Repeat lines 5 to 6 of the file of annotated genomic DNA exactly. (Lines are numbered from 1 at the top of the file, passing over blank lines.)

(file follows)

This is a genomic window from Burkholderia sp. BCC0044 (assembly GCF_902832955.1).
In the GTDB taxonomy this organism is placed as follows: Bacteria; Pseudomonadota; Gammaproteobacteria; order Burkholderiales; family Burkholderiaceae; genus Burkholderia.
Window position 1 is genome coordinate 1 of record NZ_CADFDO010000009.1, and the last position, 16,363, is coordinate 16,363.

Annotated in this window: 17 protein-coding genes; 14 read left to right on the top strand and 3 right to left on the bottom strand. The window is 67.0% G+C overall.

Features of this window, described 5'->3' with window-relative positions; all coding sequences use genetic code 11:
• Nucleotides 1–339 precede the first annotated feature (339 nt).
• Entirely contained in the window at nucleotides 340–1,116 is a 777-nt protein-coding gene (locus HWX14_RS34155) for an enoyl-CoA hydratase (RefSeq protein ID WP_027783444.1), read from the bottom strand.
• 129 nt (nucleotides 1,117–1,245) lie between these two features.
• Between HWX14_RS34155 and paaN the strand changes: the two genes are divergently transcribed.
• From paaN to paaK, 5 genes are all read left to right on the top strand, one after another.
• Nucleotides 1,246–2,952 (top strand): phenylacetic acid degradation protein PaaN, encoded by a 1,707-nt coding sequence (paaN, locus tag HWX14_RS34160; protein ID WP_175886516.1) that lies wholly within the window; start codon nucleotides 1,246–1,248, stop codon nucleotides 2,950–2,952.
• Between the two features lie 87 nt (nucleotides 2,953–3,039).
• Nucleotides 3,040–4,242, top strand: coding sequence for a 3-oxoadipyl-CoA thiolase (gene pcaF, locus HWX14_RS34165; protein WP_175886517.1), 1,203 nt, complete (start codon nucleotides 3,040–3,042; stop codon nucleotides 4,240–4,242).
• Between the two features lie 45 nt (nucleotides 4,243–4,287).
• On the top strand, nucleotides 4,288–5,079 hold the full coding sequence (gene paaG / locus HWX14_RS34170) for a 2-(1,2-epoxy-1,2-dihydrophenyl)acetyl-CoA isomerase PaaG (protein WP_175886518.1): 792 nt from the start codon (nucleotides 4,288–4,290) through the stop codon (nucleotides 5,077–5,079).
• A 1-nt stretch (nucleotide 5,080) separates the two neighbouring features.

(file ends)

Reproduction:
Features of this window, described 5'->3' with window-relative positions; all coding sequences use genetic code 11:
• Nucleotides 1–339 precede the first annotated feature (339 nt).